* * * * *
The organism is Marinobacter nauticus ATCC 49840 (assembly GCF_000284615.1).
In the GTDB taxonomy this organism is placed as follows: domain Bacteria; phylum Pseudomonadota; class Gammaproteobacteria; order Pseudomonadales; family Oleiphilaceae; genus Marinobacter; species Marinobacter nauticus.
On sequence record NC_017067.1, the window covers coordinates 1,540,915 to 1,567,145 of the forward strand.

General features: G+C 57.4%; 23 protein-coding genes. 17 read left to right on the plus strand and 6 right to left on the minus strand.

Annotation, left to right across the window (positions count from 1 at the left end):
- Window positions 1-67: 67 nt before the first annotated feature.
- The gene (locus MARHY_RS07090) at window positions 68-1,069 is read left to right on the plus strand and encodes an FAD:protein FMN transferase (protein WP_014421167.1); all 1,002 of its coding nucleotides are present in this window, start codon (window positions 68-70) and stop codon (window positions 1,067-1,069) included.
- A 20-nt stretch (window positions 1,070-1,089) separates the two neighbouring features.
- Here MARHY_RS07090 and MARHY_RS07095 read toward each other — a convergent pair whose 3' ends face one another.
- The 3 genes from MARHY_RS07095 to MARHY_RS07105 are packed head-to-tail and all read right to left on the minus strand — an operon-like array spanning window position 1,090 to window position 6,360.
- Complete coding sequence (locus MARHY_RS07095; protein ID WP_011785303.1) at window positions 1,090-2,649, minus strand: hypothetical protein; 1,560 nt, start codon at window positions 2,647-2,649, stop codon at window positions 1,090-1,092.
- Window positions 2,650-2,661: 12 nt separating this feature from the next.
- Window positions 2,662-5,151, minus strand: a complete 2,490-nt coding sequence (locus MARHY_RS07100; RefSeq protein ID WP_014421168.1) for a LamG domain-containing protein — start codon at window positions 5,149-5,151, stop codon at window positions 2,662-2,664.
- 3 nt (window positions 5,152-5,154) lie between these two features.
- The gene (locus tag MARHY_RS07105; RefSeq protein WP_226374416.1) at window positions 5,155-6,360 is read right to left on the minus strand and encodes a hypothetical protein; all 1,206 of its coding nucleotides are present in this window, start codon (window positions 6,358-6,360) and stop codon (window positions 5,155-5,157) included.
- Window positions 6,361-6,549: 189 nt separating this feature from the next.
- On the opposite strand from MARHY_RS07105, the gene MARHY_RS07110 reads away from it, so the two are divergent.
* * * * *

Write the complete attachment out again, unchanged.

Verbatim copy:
The organism is Marinobacter nauticus ATCC 49840 (assembly GCF_000284615.1).
In the GTDB taxonomy this organism is placed as follows: domain Bacteria; phylum Pseudomonadota; class Gammaproteobacteria; order Pseudomonadales; family Oleiphilaceae; genus Marinobacter; species Marinobacter nauticus.
On sequence record NC_017067.1, the window covers coordinates 1,540,915 to 1,567,145 of the forward strand.

General features: G+C 57.4%; 23 protein-coding genes. 17 read left to right on the plus strand and 6 right to left on the minus strand.

Annotation, left to right across the window (positions count from 1 at the left end):
- Window positions 1-67: 67 nt before the first annotated feature.
- The gene (locus MARHY_RS07090) at window positions 68-1,069 is read left to right on the plus strand and encodes an FAD:protein FMN transferase (protein WP_014421167.1); all 1,002 of its coding nucleotides are present in this window, start codon (window positions 68-70) and stop codon (window positions 1,067-1,069) included.
- A 20-nt stretch (window positions 1,070-1,089) separates the two neighbouring features.
- Here MARHY_RS07090 and MARHY_RS07095 read toward each other — a convergent pair whose 3' ends face one another.
- The 3 genes from MARHY_RS07095 to MARHY_RS07105 are packed head-to-tail and all read right to left on the minus strand — an operon-like array spanning window position 1,090 to window position 6,360.
- Complete coding sequence (locus MARHY_RS07095; protein ID WP_011785303.1) at window positions 1,090-2,649, minus strand: hypothetical protein; 1,560 nt, start codon at window positions 2,647-2,649, stop codon at window positions 1,090-1,092.
- Window positions 2,650-2,661: 12 nt separating this feature from the next.
- Window positions 2,662-5,151, minus strand: a complete 2,490-nt coding sequence (locus MARHY_RS07100; RefSeq protein ID WP_014421168.1) for a LamG domain-containing protein — start codon at window positions 5,149-5,151, stop codon at window positions 2,662-2,664.
- 3 nt (window positions 5,152-5,154) lie between these two features.
- The gene (locus tag MARHY_RS07105; RefSeq protein WP_226374416.1) at window positions 5,155-6,360 is read right to left on the minus strand and encodes a hypothetical protein; all 1,206 of its coding nucleotides are present in this window, start codon (window positions 6,358-6,360) and stop codon (window positions 5,155-5,157) included.
- Window positions 6,361-6,549: 189 nt separating this feature from the next.
- On the opposite strand from MARHY_RS07105, the gene MARHY_RS07110 reads away from it, so the two are divergent.